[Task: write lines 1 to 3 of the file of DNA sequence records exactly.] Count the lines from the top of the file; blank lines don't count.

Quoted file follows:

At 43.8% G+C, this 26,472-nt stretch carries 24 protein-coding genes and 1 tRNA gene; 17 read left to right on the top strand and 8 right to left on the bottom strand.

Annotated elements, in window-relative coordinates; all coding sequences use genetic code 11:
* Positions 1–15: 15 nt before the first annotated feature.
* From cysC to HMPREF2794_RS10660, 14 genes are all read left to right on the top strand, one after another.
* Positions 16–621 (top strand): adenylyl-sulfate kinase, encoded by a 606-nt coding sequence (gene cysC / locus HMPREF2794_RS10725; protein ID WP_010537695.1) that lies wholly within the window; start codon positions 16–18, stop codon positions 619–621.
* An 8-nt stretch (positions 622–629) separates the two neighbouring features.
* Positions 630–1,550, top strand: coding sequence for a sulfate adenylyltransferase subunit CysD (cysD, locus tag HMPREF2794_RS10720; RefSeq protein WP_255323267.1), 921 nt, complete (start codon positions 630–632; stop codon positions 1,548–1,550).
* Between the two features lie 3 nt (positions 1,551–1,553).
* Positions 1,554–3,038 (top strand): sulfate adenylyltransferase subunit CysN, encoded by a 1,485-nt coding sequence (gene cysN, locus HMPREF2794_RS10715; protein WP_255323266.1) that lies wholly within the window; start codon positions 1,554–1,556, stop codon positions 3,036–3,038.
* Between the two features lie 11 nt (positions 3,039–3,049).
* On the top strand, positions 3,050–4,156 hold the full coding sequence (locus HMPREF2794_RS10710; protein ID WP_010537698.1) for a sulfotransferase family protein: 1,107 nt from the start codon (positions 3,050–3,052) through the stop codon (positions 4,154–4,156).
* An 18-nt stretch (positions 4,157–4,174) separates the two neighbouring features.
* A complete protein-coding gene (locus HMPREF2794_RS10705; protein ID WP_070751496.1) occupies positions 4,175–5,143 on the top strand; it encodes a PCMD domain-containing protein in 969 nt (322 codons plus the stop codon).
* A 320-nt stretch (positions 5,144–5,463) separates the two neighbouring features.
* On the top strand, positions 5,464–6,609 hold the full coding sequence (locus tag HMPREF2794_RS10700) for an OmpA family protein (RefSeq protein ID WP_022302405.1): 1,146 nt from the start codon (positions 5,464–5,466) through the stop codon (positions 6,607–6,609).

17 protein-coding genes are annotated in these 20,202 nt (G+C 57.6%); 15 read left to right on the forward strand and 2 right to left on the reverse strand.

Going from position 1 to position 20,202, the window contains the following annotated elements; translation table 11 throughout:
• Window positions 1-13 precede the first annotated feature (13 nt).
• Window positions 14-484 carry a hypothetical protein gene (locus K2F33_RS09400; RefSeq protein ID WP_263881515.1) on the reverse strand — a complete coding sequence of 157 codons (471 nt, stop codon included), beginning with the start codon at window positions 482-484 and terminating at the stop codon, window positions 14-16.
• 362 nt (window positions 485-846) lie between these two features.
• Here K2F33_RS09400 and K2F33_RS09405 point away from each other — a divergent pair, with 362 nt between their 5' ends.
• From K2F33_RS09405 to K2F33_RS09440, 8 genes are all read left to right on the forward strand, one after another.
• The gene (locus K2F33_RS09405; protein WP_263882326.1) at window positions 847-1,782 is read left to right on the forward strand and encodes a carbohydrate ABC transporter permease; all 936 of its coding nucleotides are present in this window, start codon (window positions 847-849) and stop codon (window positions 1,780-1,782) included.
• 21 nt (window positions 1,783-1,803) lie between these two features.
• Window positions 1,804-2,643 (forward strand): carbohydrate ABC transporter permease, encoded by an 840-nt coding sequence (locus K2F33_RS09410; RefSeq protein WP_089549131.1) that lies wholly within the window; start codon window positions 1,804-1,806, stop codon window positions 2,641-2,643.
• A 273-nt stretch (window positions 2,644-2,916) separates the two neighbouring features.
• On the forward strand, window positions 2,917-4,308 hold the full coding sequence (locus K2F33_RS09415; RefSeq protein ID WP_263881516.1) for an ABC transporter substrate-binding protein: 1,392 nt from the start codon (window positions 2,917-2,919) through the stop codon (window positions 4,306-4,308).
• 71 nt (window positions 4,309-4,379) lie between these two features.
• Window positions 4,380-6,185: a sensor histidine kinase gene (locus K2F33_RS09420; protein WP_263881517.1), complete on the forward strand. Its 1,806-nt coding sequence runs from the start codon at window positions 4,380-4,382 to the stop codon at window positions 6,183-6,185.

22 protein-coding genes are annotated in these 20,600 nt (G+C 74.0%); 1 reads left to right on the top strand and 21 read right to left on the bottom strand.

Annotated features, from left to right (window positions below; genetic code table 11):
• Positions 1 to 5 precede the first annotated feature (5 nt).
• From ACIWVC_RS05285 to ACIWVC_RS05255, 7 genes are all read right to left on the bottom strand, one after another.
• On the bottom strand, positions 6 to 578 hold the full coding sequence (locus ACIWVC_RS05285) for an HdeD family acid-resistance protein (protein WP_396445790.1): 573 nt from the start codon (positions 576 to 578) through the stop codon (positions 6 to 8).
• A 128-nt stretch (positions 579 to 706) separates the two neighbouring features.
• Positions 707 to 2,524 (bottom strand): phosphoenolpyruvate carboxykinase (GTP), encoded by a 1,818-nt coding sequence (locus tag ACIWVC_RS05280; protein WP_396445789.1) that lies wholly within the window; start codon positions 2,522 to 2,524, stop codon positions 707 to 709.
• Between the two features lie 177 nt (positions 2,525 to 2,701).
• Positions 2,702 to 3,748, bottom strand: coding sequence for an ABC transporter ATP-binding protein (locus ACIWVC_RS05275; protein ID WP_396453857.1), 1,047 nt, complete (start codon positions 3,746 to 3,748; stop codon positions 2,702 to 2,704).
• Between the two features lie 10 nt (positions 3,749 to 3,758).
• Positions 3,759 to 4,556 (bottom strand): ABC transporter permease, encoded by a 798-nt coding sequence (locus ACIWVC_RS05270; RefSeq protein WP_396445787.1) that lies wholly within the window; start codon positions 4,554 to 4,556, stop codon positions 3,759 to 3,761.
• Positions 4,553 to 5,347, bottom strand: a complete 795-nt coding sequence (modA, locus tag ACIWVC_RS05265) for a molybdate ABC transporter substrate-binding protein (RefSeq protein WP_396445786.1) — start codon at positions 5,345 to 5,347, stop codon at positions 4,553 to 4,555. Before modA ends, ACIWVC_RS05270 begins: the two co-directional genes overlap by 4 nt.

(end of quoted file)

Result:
At 43.8% G+C, this 26,472-nt stretch carries 24 protein-coding genes and 1 tRNA gene; 17 read left to right on the top strand and 8 right to left on the bottom strand.

Annotated elements, in window-relative coordinates; all coding sequences use genetic code 11:
* Positions 1–15: 15 nt before the first annotated feature.